Knee Pain and Squats

Knee pain is common in patients. One of the frustrating questions we often have to answer is: Are squats bad for your knees? This question often comes after somebody has been talking to their doctor or their trainer, or the butcher, maybe the mechanic, maybe even the guy down the street. Now obviously these people feel like they are authorities on the topic. And the advice given to them is that knee squats are bad for your knees. This couldn’t be further from the truth.

Knee squats are not bad for your knees

On the contrary, knee squats aren’t bad for your knees, squats are fantastic for your knees, and we actually use them here to improve knee health. Now, before I go on to divulge just how we do that, I first want to make one point clear. You can’t go and do squats badly, and then come and tell us that squats are bad for your knees. You can’t butcher the movement, butcher the training and abuse the way that you do the squat, and then come and proclaim that squats are bad for your knees. That wouldn’t be truthful and it wouldn’t be right. Squats done properly are the most efficient way to rehabilitate injured knees, and further strengthen healthy knees.

Why squats are good for your knees

There are 3 important factors to consider when understanding why, contrary to mainstream advice, knee squats are beneficial for knee health:

  1. Squats need to be done correctly. They need to utilise the maximum amount of muscle mass, through the greatest effective range of motion.
  2. When done correctly, they maintain the strength balance between the major groups of muscles that create the most force on the knee joint.
  3. When done correctly, they are actually a hip drive movement, not a knee dominant movement. The loading on the knee joint itself is minimal.

Disclaimer: This is for Educational Purposes Only

Let me take a quick intercession to inform you as to the nature of our advice. We are experienced, healthcare clinicians. We wish to share our experience with you on topics to do with your health. We may be a little colourful in doing so, but at the heart of what we do is in-the-trenches experience. Whilst we have achieved academic success and understand the evidence, we are not solely evidence-based. We are, however, EVIDENCE INFORMED.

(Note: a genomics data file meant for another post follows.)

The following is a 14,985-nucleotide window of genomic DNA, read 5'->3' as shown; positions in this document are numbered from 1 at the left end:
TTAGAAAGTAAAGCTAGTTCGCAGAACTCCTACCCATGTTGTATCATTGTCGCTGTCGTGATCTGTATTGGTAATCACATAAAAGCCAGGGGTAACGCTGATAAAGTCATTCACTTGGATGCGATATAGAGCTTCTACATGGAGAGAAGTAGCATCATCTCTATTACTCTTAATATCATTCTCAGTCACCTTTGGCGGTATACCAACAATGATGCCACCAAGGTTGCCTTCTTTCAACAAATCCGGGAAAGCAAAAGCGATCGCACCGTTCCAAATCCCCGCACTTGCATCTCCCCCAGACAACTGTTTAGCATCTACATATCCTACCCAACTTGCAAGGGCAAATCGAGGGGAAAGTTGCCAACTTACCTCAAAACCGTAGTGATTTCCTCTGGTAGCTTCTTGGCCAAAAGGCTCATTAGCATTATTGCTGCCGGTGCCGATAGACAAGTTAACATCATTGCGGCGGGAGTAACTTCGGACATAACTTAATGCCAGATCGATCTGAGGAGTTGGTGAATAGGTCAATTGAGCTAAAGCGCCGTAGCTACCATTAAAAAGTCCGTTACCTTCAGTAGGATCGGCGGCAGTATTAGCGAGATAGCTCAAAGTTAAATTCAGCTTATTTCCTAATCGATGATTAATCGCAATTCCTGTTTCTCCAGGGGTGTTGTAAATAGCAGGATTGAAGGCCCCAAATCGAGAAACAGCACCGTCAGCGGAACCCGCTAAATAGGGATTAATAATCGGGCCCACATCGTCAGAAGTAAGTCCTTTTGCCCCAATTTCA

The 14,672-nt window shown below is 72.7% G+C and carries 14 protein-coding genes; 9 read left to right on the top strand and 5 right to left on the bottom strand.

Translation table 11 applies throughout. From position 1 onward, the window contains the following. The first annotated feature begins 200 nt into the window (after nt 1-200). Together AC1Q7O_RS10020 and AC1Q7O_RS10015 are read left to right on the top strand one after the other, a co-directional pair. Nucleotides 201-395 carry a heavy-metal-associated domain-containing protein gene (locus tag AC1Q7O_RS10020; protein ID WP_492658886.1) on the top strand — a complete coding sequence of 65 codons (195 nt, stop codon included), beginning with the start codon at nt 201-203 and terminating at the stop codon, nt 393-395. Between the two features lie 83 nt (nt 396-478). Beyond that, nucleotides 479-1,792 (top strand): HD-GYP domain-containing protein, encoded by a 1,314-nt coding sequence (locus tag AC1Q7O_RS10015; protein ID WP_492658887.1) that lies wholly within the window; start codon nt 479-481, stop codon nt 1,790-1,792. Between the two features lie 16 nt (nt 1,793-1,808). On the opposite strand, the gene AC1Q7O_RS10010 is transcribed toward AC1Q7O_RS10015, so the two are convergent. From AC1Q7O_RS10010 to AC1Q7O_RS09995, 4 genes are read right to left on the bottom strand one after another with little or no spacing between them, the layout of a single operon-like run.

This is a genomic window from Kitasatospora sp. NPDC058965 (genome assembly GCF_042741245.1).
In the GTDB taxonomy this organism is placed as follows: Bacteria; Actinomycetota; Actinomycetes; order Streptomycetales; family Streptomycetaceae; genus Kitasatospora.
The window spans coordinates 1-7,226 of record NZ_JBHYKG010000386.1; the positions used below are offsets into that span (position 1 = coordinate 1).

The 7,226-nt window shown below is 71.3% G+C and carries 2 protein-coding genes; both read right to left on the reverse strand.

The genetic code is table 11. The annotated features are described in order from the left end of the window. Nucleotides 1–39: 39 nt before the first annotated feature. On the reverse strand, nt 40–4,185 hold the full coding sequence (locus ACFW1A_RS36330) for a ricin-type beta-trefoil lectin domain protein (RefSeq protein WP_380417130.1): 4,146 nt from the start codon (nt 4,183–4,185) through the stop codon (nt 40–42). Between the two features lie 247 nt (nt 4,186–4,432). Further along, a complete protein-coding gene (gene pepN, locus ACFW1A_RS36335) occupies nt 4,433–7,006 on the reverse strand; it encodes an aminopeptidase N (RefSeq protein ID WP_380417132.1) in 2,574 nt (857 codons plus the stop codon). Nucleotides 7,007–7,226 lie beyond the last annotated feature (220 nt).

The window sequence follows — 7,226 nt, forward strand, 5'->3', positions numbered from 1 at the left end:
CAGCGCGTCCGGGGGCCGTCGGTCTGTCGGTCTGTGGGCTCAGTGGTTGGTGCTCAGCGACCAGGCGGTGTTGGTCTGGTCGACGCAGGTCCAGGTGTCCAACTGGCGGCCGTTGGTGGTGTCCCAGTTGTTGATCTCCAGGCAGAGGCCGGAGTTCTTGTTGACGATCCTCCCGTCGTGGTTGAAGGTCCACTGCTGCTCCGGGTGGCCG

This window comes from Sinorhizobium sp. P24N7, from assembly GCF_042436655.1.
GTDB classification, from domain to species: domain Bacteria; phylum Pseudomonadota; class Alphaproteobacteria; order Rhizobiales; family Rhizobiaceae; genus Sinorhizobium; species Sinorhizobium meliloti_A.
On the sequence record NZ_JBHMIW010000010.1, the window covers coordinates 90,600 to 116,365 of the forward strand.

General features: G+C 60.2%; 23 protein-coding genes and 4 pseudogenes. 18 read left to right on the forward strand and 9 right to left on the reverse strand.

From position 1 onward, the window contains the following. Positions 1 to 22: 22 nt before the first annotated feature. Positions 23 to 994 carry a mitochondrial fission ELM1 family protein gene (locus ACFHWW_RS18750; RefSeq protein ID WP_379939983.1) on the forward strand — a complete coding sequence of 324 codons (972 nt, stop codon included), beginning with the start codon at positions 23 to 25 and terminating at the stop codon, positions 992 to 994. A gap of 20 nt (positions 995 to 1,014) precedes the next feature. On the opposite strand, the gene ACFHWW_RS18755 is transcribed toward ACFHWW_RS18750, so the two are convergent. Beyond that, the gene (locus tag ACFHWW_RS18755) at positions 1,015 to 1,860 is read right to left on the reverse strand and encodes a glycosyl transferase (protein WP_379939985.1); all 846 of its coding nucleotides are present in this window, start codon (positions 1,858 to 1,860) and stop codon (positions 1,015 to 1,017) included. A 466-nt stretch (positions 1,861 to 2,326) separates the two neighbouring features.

We find that the evidence is usually 10-15years (at minimum) behind what we are seeing in the clinic. We see real people, with real problems, and we’ve made a great living out of offering real solutions. 

If all you’re after is the researched evidence, you can find some on Google Scholar, or you can very easily look for more on Google. We want to give you real-life advice, most of which you may not find in the research.

There is no way that this document can replicate or replace expert assessment and guidance given by a qualified registered healthcare practitioner who has seen you personally. I am sure you’re aware that I have no knowledge of your personal medical history or how you take care of your body. If you require care from a qualified practitioner, you would be best served by seeing someone who can empathise with your situation and treat you accordingly.

I’m sure you understand that I disclaim any and all responsibility for anything you do as a result of reading this document. And by reading this article, you accept 100% responsibility for the actions of you or anyone under your care.

Knee squats done correct

When we’re discussing knee squats done correctly, we’re talking about a few different criteria that have to be met. The first one is that you have to have a stance about hip-width apart with toes pointed out about 40°. This foot position may vary for different people, but that’s a good starting point. This forces the big glute muscles into action during the squat and allows the groin muscles to act as hip extensors. What this also does, is render every comment made by a physiotherapist that “your glutes aren’t activating” utterly stupid and meaningless.

The second one is that you have to take your bum back and lean forward, with a more horizontal back angle. This is counterintuitive to the normal teaching, where most trainers would teach you to keep your back more vertical. The reason for this is that it forces the hamstring muscles to act as anchors against your lower back and pelvis. Now the hamstrings are involved in a movement that was once thought of (stupidly) as a quadriceps exercise.

The third factor is that as you descend into the knee squat, we want your knees to shove outwards in the same direction as your toes are pointing. Doing this gets your knees out of the way, so your hips can actually sink below the top of the knees at the bottom position. This bottom position is referred to as the below parallel position. It will look like the bottom of your bum is sitting down below your knees, with your knees shoved out hard.

knee squats recovery